Color filters can be very useful for enhancing your views of the Moon and the planets. Depending on the atmospheric conditions, the telescope being used, the observer's experience, and the planet being observed or photographed, the advantages of color filters can be anywhere from subtle to dramatic. The right filter can make all the difference between seeing several small craters in the floor of Clavius on the Moon or not; seeing five or six swirls in Jupiter's belts or not; or seeing the inner Crepe Ring of Saturn or not.
GSO's 1.25" color/planetary filters are manufactured from the purest optical glass and are dyed-in-the-mass (not simply "color coated") for premium performance. They thread into the barrels of virtually any 1.25" telescope eyepiece. Each filter cell has a male and female 1.25" filter thread (M28.5x0.6) on opposite sides, so multiple filters can be stacked to achieve selective filtration of the visual color spectrum. The clear aperture is 25.6mm and each filter comes in a protective plastic storage case. Made in Taiwan.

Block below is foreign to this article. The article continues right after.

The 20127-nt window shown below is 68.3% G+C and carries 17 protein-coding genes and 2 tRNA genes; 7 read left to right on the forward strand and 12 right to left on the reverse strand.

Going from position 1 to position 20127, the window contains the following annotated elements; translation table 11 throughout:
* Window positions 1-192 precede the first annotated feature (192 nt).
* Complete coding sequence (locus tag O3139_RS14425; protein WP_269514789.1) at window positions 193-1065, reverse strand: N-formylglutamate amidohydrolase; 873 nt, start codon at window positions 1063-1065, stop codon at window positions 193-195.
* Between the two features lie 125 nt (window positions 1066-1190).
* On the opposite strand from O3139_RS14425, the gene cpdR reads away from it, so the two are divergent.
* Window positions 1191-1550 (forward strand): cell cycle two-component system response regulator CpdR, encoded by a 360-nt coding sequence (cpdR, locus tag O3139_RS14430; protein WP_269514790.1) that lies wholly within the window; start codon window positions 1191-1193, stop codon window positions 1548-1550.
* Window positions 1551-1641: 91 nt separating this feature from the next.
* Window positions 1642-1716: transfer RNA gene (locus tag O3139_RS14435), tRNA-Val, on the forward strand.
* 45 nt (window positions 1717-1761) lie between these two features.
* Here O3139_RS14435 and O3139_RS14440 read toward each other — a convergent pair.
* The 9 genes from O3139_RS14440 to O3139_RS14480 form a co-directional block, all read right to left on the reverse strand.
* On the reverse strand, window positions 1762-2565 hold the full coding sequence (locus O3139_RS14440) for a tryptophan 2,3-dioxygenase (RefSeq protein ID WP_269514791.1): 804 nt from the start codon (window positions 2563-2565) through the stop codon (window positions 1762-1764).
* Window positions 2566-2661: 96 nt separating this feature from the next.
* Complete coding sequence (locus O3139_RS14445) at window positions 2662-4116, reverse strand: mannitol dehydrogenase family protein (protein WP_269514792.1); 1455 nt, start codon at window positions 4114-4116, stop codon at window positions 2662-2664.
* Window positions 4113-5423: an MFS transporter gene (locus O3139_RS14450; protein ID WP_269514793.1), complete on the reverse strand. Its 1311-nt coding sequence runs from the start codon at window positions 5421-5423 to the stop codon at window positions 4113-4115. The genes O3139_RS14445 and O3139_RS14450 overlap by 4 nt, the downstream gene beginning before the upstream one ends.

The #38A Dark Blue Filter is a popular choice for the study of Jupiter's disc because it strongly rejects red and orange wavelengths in the belts, thus enhancing the boundaries between the reddish belts and the adjacent bright zones. It is useful for viewing the Great Red Spot. The filter works well on Martian surface phenomena like dust storms, and is very useful during the violet clearing and for polar caps.
The dark Blue filter also increases the contrast in the rings of Saturn and in low-contrast features between the zones. This is a good one to use on Venus, the low transmission increasing the contrast of dark shadings in the upper clouds. The #38A should only be used on telescopes of 8" of aperture or more, because of the reduced light transmission.
This filter is the best one to bring out the gas tails in comets.
Agena Informational Article: Choosing a Color / Planetary Filter